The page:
S. /// There you go!

    H. /// Chinatown?

    B.I. /// Yeah… but they first started a market. They just took an old – I guess – Soviet factory – after the Russians left – and after a while from the persepctive of the government at the time it was out of control. Intersting substances, exotic things, dangerous tokens. And so one of the governments banned it! Got rid of it. Just closed it. And than they bought a 2 or 3 times bigger building complex and cointinued. Now there's even a night market! By bicycle 20 minutes, 25 max. by tram… you have to change directions a few times, 2 times, 40 minutes.

    H. /// aouu… So!

    B.I. /// You told be something about the old bicycle? You have problems with your new one?

    H. /// Oh, my bicycle? Wah..., it's just a piece of shit…

    S. /// (laughing)

    B.I. /// You don't like it because of the old one?

    S. /// We bought…

    H. /// Ahm...

    S. /// … old bicycles...

    B.I. /// You bought for the journey?

    S. /// Yeaah…!

    H. /// A farmer friend of mine who has a barn full of old stuff… and there was a rumour that he just had a whole pile of bicycles that his wife was angry about…!… so…

    B.I. /// Haaa!

    S. /// Hehe…

    H. /// … I got two! And I bought them very cheaply. He didn't even wanna take money.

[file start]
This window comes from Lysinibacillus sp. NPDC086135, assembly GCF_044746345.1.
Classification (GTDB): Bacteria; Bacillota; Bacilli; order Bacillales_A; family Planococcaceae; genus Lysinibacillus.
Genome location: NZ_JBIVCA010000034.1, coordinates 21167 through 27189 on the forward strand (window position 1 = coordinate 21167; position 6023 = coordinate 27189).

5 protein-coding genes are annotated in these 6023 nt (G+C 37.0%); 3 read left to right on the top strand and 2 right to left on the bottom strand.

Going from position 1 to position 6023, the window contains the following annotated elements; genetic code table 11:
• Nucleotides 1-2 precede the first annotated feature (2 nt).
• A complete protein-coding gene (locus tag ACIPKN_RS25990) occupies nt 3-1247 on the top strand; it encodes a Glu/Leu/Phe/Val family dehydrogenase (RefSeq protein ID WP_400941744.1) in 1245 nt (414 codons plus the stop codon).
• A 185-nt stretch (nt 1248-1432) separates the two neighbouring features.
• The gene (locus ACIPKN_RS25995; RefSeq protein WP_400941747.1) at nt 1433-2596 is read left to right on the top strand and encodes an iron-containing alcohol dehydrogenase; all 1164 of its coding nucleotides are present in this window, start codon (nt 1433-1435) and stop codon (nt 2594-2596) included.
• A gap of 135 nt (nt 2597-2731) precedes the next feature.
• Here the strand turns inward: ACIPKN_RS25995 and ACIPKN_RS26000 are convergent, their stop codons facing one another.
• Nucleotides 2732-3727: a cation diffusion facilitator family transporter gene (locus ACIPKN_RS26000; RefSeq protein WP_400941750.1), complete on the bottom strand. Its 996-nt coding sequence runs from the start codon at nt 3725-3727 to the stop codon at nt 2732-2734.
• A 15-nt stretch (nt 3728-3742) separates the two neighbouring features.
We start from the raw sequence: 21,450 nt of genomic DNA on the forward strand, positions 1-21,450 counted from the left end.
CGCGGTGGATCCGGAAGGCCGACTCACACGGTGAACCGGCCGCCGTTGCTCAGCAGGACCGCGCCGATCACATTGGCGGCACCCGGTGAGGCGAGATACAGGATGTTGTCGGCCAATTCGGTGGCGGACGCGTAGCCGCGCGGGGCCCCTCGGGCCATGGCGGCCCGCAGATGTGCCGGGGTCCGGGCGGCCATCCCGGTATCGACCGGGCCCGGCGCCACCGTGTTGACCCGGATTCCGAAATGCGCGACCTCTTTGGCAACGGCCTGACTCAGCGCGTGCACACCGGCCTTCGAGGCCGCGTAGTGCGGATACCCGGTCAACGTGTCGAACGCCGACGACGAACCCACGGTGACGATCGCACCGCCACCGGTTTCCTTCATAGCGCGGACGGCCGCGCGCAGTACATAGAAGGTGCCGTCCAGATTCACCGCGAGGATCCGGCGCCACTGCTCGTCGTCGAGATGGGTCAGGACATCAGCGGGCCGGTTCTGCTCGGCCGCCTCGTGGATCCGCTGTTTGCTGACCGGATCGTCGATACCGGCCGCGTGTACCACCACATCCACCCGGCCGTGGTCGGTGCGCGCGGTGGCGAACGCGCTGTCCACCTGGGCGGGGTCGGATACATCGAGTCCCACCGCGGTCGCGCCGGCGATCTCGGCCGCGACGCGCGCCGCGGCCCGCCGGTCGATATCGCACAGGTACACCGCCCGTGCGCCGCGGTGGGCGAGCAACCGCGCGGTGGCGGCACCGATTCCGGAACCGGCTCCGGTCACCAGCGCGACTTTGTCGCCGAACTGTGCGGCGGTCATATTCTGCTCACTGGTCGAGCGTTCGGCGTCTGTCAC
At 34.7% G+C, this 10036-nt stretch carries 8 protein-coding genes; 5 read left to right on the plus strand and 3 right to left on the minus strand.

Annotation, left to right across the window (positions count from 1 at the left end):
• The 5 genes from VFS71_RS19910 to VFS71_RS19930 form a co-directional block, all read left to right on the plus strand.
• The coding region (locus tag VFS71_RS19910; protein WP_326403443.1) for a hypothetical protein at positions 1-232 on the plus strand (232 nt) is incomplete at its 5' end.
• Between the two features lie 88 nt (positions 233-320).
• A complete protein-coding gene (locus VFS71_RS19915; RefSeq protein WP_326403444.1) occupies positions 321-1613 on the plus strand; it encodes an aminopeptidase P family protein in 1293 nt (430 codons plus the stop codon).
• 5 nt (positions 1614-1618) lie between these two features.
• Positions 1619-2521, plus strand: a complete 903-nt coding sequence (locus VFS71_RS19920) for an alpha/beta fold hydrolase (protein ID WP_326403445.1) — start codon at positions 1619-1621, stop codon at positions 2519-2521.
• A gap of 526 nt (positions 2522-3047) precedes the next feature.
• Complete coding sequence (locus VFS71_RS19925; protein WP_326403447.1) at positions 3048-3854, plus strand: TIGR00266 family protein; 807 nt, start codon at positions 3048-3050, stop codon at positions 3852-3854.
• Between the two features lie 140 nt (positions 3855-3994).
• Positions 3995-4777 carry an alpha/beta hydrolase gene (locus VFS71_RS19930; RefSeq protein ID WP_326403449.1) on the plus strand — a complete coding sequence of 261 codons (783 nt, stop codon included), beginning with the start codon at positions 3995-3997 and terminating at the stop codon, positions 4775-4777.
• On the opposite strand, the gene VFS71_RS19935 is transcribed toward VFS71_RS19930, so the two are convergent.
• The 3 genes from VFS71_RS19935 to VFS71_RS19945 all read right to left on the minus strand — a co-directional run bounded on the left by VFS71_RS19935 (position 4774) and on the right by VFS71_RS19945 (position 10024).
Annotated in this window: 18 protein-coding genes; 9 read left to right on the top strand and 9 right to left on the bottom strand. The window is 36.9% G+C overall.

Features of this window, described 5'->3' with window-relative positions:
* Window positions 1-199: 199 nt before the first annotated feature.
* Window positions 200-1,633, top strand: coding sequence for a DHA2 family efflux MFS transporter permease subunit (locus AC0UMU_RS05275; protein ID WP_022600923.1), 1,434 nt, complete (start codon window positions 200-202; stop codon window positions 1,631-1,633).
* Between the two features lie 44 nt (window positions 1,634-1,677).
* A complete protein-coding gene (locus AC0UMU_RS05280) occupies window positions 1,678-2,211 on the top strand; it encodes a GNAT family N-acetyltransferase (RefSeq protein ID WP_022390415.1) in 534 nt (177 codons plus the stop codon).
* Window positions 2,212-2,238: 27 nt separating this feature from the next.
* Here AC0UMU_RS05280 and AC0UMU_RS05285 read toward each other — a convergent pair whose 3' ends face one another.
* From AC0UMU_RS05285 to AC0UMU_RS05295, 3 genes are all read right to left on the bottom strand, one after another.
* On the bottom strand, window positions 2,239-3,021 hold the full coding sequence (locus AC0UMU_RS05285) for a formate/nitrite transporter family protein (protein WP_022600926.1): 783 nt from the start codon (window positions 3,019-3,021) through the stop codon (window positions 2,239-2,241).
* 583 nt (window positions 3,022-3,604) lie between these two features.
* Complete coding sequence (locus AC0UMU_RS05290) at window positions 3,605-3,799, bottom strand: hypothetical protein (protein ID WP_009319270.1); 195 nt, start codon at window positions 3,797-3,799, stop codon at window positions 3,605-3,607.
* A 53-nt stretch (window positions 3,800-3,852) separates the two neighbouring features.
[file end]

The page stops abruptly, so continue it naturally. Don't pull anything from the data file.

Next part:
B.I. /// You were happy. She was happy?

    H. /// Yeah...

    S. /// (silent laughter)

  • edited December 2018


    H. /// … Everybody was happy, we got bicycles. But they are just bicycles. Some bicycles you love. I was telling you about the one that I bought in Belgium. Travelled a long way to see it. I was really happy! It was my frame size! I'm a tall guy! So that's kinda rare. 62 centimeter frame. Or was it a 64? Very lightweight

    B.I. /// Customized.

    H. /// I just… everytime I broke it I fixed it up with nice parts and really made it mine. I took it to work across Brussels from Anderlecht to Zaventem every day for a year and then some bastard took it from me!

    B.I. /// From your garden?

    H. /// After that kinda heartbreake you just don't go and fall in love with another bike! I really tried, I looked at other bikes! Like nice ones… and… but in the end you know I wasn't gonna pay proper money for something I wasn't gonna love. So if someone sees my silver and black rider…

    B.I. /// In wich part of Brussels are we looking?

    H. /// It was taken in Anderlecht! It was supposed to be a bad part of town, but that's where I lived.

    B.I. /// So it's relative.
    And what about you? Were you cycling before this trip you are having now?

    S. /// Yes, as transportation. There and back from work I rode my bike before the trip. I had a gearing that just fell off. That made me take a break.

    B.I. /// You two are from the same part of Norway?

    S. /// Yeah.